Stocks Close Just Mildly Lower after Fed Comments Spark Short-Covering

[view original post]

What you need to know…

The S&P 500 Index ($SPX) (SPY) on Thursday closed down -0.13%, the Dow Jones Industrials Index ($DOWI) (DIA) closed down -0.33%, and the Nasdaq 100 Index ($IUXX) (QQQ) closed down -0.18%.

U.S. stock indexes Thursday again posted losses, with the S&P 500 falling to a 13-1/2 month low, the Dow Jones Industrials dropping to a 14-month low, and the Nasdaq 100 sinking to a 1-1/2 year low.  Persistent price pressures are weighing on stocks after U.S. producer prices rose more than expected in April. 

Also, weakness in technology stocks weighed on the overall market Thursday as investors dumped risk assets on fears of an economic slowdown from inflation and rising interest rates.  Stocks continue to see weakness on concern that extended pandemic lockdowns in China will increase supply-chain turmoil, curb global growth, and boost inflation. 

However, U.S. stock indexes Thursday recovered most of their losses in the last hour of trading.  Comments from San Francisco Fed President Daly sparked some short-covering in stocks when she said a strong U.S. economy could tolerate 50 bp rate hikes and she backs raising interest rates by 50 bp at each of the next two FOMC meetings. She added that a 75 bp rate increase is “not a primary consideration.”

A positive for stocks was Thursday’s decline in the 10-year yield to a 2-week low of 2.812%. The lower T-note yield boosted homebuilding stocks Thursday on hopes that some stabilization of mortgage rates will support housing demand.  Also, inflation expectations eased after the 10-year breakeven inflation rate dropped to a 2-1/2 month low Thursday.

U.S. weekly initial unemployment claims unexpectedly rose +1,000 to 203,000, showing a weaker labor market than expectations of a decline to 193,000.

The U.S. Apr final-demand PPI index rose +11.0% y/y, stronger than expectations of +10.7% y/y.  The Apr core PPI rose +8.8% y/y, slightly weaker than expectations of +8.9% y/y.  On the brighter side, both the headline and core PPIs fell back from March’s record highs of +11.5% y/y and +9.6% y/y, respectively.

The Institute of International Finance (IIF) projects global 2022 GDP growth at +2.2%, below the +3.6% estimated by the IMF last month, and said the world economy would essentially flatline this year as Europe falls into recession, China slows sharply, and U.S. financial conditions tighten significantly.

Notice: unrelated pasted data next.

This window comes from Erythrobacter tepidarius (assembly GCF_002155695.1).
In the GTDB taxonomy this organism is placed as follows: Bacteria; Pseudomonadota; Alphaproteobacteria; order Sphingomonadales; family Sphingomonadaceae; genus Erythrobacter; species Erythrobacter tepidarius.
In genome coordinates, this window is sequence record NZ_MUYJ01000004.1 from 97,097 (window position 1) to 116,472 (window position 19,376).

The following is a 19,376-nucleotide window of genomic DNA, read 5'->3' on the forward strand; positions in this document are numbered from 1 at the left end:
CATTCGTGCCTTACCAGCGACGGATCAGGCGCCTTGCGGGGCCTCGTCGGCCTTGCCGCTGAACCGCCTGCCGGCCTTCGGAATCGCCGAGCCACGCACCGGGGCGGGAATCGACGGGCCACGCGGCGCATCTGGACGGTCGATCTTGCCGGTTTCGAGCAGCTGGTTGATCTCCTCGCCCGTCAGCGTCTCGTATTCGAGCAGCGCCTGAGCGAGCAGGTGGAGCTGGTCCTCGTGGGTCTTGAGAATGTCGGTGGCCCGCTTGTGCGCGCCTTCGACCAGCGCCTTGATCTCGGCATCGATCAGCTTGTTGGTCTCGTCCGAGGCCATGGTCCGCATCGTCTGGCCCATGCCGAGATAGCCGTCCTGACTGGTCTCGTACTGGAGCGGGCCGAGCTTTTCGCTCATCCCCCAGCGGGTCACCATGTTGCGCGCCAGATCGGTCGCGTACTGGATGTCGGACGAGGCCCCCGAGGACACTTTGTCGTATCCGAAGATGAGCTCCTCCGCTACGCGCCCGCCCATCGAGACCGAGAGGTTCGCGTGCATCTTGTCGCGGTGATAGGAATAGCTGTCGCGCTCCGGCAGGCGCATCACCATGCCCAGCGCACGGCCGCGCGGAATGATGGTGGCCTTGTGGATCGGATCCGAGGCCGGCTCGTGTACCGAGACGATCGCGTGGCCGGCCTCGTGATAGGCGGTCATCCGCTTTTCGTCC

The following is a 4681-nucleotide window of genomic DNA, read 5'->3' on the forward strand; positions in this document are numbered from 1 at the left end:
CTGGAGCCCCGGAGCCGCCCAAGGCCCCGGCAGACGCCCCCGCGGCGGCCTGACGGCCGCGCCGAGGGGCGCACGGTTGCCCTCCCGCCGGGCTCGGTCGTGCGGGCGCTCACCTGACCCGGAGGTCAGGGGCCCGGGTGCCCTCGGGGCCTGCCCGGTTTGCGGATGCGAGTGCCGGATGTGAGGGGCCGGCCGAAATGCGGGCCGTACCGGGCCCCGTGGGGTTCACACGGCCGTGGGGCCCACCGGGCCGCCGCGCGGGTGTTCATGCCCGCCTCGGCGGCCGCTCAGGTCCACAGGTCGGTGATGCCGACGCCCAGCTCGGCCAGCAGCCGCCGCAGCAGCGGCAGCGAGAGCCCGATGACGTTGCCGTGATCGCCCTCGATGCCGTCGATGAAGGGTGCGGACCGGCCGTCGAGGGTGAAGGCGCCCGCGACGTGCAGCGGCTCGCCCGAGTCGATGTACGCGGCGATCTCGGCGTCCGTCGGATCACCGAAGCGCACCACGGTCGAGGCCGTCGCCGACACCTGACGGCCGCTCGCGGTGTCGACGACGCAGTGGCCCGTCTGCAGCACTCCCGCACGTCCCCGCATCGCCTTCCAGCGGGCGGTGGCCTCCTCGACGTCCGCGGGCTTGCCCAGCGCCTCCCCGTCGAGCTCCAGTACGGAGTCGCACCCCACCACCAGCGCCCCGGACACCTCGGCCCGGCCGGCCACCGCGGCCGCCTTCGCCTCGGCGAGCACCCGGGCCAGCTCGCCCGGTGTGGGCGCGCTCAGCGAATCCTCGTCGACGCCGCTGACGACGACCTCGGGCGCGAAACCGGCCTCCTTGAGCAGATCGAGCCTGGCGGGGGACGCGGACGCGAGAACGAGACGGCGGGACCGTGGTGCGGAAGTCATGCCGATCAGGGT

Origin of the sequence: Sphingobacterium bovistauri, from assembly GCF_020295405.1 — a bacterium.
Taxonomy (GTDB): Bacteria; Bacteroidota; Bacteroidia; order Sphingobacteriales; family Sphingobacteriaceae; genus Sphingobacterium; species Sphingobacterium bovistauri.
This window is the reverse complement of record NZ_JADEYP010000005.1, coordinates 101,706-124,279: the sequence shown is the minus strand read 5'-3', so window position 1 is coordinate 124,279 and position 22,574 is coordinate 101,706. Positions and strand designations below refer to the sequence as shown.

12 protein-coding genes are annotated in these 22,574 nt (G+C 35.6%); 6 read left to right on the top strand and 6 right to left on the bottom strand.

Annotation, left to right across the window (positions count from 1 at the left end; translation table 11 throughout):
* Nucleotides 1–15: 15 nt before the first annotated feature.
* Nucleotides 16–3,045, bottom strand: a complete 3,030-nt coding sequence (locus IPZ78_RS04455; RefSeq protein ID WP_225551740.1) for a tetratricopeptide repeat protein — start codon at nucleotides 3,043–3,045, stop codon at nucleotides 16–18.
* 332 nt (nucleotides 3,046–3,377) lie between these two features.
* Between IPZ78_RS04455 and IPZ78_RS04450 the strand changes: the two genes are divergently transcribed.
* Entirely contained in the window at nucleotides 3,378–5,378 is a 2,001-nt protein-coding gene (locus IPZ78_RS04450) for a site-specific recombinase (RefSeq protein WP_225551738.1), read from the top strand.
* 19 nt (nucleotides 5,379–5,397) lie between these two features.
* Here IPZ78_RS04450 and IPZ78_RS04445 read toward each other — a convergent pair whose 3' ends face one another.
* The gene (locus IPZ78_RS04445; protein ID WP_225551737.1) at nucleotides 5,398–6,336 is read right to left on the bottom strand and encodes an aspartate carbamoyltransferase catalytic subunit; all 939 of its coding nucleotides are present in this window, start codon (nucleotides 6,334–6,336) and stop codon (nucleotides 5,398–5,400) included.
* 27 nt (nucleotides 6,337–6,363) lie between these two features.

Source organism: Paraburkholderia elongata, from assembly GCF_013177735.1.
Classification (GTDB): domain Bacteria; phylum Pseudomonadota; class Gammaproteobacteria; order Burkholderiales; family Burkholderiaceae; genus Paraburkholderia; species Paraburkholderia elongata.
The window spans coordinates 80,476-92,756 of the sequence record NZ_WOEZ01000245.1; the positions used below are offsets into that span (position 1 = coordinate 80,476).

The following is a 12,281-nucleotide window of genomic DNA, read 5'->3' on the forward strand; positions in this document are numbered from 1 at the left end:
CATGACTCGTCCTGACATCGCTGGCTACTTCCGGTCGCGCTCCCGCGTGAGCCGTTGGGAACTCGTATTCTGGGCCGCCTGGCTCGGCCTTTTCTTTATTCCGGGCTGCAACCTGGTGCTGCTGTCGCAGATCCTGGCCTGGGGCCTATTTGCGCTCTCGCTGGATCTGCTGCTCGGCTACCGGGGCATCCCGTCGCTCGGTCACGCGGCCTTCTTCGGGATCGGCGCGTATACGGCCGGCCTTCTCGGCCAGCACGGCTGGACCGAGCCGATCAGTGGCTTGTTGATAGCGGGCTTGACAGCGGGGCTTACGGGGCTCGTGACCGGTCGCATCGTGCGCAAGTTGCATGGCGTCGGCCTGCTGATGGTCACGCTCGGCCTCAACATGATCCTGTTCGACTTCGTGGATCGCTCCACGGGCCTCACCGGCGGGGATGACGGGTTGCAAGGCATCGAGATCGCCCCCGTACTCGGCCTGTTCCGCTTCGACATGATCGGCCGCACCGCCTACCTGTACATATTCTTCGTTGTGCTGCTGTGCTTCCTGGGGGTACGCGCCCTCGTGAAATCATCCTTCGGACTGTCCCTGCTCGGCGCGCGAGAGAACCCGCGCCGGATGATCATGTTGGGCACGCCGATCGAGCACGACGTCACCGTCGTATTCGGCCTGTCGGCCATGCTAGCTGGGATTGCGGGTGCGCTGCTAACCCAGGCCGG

Today’s stock movers…

Weakness in technology stocks Thursday weighed on the overall market.  Apple (AAPL), Nvidia (NVDA), and Microsoft (MSFT) closed down by more than -2%.  Also, Dexcom (DXCM) and Advanced Micro Devices (AMD) closed down by more than -1%. 

Credit card issuers declined Thursday after Wolfe Research downgraded them to underweight from market weight, saying they will come under pressure as the likelihood of a U.S. recession grows.  Synchrony Financial (SYF) closed down by more than -6%.  Also, Capital One Financial (COF), Discover Financial Services (DFS), and American Express (AXP) closed down by more than -4%.

AmerisourceBergen (ABC) closed down more than -6% Thursday after Walgreens Boots Alliance said it sold 6 million shares of AmerisourceBergen stock. 

General Motors (GM) closed down more than -4% Thursday, and Ford Motor (F) closed down more than -3% after Wells Fargo downgraded the automakers to underweight from overweight.

Edison International (EIX) closed down more than -5% Thursday after Southern California Edison, its largest subsidiary, said it detected “circuit activity” on one of its power lines near the reported start of the Coastal Fire that destroyed at least 20 homes in Orange County, California.

Tapestry (TPR) closed up more than +15% Thursday to lead gainers in the S&P 500 after reporting Q3 net sales of $1.44 billion, better than the consensus of $1.43 billion, and Telsey Advisory Group said the solid Q3 results are an “encouraging sign for the company heading into the fiscal year 2023.”

Homebuilders rallied Thursday after the 10-year T-note yield fell to a 2-week low, which should underpin housing demand.  DR Horton (DHI), Lennar (LEN), and PulteGroup (PHM) closed up more than +3%.

Across the markets…

June 10-year T-notes (ZNM22) on Thursday closed up by +23.5 ticks, and the 10-year T-note yield fell -9.6 bp to 2.825%.  June T-notes Thursday rallied to a 2-week high, and the 10-year T-note yield fell to a 2-week low of 2.812%. 

A slump in global equity markets Thursday sparked safe-haven buying of T-notes. Lower European government bond yields Thursday supported T-notes after the 10-year German bund yield fell to a 2-week low and the 10-year UK gilt yield fell to a 5-week low.  A decline in inflation expectations sparked short-covering in T-notes after the 10-year breakeven inflation rate dropped to a 2-1/2 month low Thursday of 2.591%.

T-notes raced to their highs Thursday afternoon on strong demand for the Treasury’s $22 billion auction of 30-year T-bonds that had a bid-to-cover ratio of 2.38, higher than the 10-auction average of 2.31.  Bond-dealer short-covering Thursday also boosted T-note prices with Thursday’s 30-year T-bond auction concluded this week’s Treasury’s May quarterly refunding operation.